This is, obviously, something you should be trying to prevent by carefully reviewing emails, including the “to” field (which should be the last thing you type in), before pressing send. “But if it does happen, the best thing to do is to send a follow-up email apologizing for your unprofessional behaviour,” Friedman says. Go to the person you gossiped about, express regret and sincerely apologize face to face. “Then be proactive and go speak with your boss, ensuring him or her that this will never happen again,” says Durante. Adds Friedman: “This example is actually really bad for your career prospects. Employers do not have a high regard for this type of behaviour as it’s mean, insensitive and sloppy.”

The gaffe: You’re at your desk killing time online (hello, Facebook) and click on a link that, unbeknownst to you, opens an adult-only page that’s graphic in nature — complete with sound. You scramble to close the page but the noise causes folks around you to peer over.

Man scrambling to close online adult-only page that's graphic in natureThe fix: This happened to Friedman years ago when she was in a junior human resources role. “I was helping plan the company picnic and searched for ‘adult games.’ Oops! My screen filled with all sorts of inappropriate popups and images. It was very embarrassing. I realized it was best to search for ‘picnic games for all ages’ instead.” If this happens to you, try a quick quip such as, “I guess I need to think more clearly about wording when I’m searching the Internet.” And take this as a sign: it’s best to do your online browsing at home from now on.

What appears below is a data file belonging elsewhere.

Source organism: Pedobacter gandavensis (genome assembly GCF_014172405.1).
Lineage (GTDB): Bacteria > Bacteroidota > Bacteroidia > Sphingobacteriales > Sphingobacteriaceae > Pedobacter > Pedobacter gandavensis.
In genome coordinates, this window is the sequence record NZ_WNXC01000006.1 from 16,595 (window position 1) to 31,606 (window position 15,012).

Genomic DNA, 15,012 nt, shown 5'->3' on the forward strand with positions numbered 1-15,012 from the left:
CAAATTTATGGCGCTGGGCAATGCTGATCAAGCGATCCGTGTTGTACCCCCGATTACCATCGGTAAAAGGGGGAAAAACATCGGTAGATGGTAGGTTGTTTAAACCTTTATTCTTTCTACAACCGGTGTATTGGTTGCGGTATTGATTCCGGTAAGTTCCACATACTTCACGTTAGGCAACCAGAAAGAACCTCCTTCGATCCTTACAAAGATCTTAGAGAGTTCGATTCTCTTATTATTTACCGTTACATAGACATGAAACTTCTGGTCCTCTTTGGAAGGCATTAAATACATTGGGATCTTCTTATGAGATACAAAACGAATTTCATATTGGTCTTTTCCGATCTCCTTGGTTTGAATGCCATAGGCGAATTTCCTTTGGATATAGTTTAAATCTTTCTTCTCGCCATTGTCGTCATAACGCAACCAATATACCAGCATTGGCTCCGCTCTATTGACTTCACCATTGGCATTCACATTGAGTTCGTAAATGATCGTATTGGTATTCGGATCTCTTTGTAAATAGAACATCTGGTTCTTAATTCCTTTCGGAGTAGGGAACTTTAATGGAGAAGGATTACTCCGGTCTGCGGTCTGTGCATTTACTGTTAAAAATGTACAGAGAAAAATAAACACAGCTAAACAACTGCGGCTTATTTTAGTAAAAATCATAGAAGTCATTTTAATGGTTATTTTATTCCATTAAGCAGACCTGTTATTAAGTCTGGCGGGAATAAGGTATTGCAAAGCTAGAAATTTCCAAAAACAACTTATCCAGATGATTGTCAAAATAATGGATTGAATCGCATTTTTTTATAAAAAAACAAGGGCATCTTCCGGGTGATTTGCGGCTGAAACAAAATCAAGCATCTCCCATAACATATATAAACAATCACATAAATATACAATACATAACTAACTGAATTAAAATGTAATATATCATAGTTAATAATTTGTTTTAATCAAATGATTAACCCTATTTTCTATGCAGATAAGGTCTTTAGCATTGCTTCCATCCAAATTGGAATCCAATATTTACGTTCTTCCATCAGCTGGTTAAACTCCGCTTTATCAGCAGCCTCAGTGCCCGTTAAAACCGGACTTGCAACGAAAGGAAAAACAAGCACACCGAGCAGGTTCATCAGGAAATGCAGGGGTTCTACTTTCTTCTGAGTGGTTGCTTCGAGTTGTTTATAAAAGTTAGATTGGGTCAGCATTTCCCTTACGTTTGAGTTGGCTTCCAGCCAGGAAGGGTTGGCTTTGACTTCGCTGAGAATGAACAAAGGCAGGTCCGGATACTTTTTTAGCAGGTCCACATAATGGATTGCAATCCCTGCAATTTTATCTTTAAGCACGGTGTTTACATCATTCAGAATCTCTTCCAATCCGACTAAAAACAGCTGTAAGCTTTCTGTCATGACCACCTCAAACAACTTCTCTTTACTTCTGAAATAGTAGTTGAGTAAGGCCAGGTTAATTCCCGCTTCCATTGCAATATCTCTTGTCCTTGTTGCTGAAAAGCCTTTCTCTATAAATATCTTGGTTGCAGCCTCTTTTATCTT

The gaffe: You’re giving an important presentation to your boss (and your boss’s boss) and a dozen colleagues. The zipper on your pants has been down the entire time and you don’t realize until just before the end of your talk.